Hundreds of thousand people of Pakistan remain in constant danger of being suddenly hit by floods. In the past, their lands have been inundated, their homes washed away and those affected being forced to move away into an uncertain future. What could be worse than this unmitigated disaster? And yet one is forced to think: could this catastrophe have been avoided?
And yet, according to media reports of some years ago, the Asian Development Bank had warned in a Report that Pakistan was on the verge of being classified as a “water scarce” country. This had an ominous connotation for the future well being of the country. That this land, that was once the envy of others less endowed, should now be near to be classified as “water scarce” is nothing short of tragic. At the same time, it must be admitted that this state of affairs is hardly surprising for a country that has consistently failed to utilise the past many decades to initiate projects for conservation, storage or utilisation of water – a blessing that a bountiful nature had showered on it.
A noted economist had once opined that there are no ills on the economic front of any country that cannot be traced back to ‘water’ – either its scarcity or its surfeit! Pakistan has been on the receiving end on both these counts. In one season it is hit by floods; in another it suffers from draught. Both could have been remedied had the country’s planners displayed the necessary vision and made profitable use of their expertise and natural resources. Of course, keeping political differences apart from technological planning could have helped; but that is another story.
Before delving into the whys and wherefores, it may perhaps be in order to have an over-the-shoulder cursory glance at the history of the dispute over the apportionment of Indus waters. The Indus Waters Treaty of 1960 looked –and still looks – good on paper, but, by hindsight, it is evident that it has created more problems than it has solved. The very idea of drawing water from the Indus River through a series of barrages and link canals – to compensate for the lost flow of the three rivers exclusively allocated to India – was technically flawed in that it sought to interfere with the laws of nature – never an advisable course to follow.
When the Treaty came into being, the IBRD (World Bank) – as guarantors – took an inordinate interest in making vital technical decisions, often overriding the recommendations of local experts. A glaring example is the choice of Tarbela Dam over Kalabagh dam, merely because the former cost a bit less. Local engineers had pointed to the shortfalls in the feasibility of Tarbela – in particular, a) its short life span due to surfeit of silt in the catchment areas, and b) lack of any feasible downstream ancillary projects. Their objections were over-ruled and the result is before us. One can only imagine the situation in the region if only Kalabagh dam had been given preference over Tarbela dam in the 1960s, as was strongly recommended by the Pakistani engineers working in the WAPDA Indus Basin Project Directorate.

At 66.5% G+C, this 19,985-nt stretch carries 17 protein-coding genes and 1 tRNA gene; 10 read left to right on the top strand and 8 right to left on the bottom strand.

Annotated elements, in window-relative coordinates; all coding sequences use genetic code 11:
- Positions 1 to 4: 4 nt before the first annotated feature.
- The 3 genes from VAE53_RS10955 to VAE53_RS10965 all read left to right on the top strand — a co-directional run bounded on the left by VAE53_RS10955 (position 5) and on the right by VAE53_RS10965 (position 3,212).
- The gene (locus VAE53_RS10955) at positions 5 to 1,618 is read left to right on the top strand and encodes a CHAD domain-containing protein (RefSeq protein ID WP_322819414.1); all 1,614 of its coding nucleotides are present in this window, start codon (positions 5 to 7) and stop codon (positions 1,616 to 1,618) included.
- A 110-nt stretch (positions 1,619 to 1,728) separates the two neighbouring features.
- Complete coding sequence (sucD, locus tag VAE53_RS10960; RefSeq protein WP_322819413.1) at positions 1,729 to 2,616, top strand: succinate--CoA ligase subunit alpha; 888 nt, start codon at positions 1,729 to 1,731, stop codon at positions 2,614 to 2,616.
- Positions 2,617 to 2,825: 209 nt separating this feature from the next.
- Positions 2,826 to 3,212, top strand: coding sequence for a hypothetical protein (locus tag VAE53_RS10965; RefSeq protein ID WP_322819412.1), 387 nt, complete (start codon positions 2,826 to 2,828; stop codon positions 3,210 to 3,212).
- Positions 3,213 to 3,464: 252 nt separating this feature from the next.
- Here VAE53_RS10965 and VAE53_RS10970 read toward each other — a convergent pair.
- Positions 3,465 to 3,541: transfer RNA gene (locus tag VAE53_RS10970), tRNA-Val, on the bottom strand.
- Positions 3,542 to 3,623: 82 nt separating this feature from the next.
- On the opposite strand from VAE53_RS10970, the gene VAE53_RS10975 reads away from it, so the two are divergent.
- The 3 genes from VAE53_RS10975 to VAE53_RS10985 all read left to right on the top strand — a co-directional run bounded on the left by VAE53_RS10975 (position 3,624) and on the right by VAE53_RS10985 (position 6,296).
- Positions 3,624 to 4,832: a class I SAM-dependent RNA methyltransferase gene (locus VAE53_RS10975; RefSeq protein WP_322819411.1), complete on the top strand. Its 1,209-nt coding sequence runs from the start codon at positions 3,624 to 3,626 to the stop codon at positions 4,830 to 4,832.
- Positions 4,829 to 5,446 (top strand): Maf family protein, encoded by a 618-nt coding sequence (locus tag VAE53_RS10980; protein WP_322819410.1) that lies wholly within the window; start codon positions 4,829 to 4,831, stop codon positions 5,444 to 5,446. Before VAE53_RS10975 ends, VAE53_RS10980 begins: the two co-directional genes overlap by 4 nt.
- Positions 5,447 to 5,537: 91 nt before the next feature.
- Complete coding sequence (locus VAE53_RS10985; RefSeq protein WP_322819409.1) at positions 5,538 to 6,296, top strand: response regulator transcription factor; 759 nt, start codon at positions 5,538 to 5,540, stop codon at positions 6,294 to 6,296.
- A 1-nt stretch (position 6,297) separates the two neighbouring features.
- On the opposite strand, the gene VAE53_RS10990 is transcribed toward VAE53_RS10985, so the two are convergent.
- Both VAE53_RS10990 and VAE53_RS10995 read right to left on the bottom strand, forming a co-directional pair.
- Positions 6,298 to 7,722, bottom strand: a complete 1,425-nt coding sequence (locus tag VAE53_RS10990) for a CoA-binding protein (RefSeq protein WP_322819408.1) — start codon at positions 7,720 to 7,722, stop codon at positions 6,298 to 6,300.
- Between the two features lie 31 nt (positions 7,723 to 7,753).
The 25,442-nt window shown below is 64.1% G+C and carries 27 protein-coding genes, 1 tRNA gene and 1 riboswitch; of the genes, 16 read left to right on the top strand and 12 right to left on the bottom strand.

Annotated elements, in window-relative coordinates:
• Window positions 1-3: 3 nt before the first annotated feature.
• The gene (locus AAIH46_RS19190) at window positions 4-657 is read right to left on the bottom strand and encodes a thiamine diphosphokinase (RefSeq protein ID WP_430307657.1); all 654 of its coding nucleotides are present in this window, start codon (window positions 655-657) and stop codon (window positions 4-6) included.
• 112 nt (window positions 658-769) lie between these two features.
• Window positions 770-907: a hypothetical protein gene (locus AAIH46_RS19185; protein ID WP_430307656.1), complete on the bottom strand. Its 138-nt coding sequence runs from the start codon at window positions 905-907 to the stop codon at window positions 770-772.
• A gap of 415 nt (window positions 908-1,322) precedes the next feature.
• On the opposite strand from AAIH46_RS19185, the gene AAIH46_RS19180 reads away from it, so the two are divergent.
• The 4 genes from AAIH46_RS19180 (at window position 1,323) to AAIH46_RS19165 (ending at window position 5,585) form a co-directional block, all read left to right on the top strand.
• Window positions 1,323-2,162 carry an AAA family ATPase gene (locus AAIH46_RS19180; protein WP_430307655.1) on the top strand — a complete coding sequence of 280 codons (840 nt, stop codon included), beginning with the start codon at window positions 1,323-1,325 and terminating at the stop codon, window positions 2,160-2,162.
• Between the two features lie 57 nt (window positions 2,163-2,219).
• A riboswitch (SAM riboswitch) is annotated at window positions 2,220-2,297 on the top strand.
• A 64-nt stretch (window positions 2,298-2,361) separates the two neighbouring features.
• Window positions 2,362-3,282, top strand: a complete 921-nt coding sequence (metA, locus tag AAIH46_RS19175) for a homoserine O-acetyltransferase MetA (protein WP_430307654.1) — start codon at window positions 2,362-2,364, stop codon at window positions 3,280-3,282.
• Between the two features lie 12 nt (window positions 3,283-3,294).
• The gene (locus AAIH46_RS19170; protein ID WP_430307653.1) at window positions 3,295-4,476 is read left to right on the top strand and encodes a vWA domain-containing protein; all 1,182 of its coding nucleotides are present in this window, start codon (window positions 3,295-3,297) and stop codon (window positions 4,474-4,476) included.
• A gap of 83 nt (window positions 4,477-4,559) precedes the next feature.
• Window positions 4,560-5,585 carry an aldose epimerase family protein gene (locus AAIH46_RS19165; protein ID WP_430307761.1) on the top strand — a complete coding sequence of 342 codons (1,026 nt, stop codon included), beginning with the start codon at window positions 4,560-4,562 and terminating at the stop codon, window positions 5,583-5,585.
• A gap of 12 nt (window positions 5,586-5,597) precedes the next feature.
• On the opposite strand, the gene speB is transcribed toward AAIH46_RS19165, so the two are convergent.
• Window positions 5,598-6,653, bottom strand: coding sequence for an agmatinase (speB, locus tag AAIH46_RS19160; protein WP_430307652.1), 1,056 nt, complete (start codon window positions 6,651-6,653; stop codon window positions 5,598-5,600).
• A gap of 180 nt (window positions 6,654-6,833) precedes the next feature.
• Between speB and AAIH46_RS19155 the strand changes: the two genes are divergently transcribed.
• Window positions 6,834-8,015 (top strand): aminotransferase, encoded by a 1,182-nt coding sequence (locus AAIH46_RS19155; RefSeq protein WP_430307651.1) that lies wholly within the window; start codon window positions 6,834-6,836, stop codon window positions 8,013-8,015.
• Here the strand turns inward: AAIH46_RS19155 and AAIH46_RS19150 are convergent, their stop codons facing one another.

Over the years, India has continued to play ducks and drakes with the provisions of this Treaty. Pakistan, as the lower riparian, has ever been on the receiving end. Due mainly to delayed or flawed reaction from the Pakistani technical experts, India has managed to get away with projects in IHK – as fait accompli – to the detriment of Pakistan’s short and long term interests. It is not too late for Pakistan, none the less, to make amends. The name of the game is to resolutely and determinedly engage India on this issue with a view to define the red lines. Any infringement of Pakistan’s basic rights as a lower riparian under relevant provisions of International Law (and in terms of the Indus Waters Treaty) must be resisted forcefully and betimes.
Now, a word about measured responses (or the lack thereof) to the crises created year after year due to the surfeit of water in the flood season helped no doubt by deliberate strategic releases of water from – ostensibly – hydro-electric projects in Indian Held Kashmir. The ideal – and long term – solution would be to construct reservoirs at strategic locations to limit and regulate the flow of water downstream during flood season. This, however, is subject to obvious limitations. Even if the political squabbles in the way of construction of reservoirs were to be surmounted, there is always the paucity of financial resources as impediment. Nevertheless, a beginning needs to be made.
Needless to add, water as a scarce resource is valuable. There is urgent need to conserve it and/or to divert it into constructive channels. Already, conflicts on the apportionment of water resources are erupting in various regions of the world. It is time that this issue gets the attention it deserves in this region before matters degenerate into a debilitating conflict. It may be opportune to activate SAARC to take on the task of equitable apportionment of water in South Asia as a region. Unless this Regional Organisation wakes up to its responsibilities in the water and energy sectors, it may be in imminent danger of being written off as a viable Regional Organisation.
— The writer is a former ambassador and former assistant secretary general of OIC.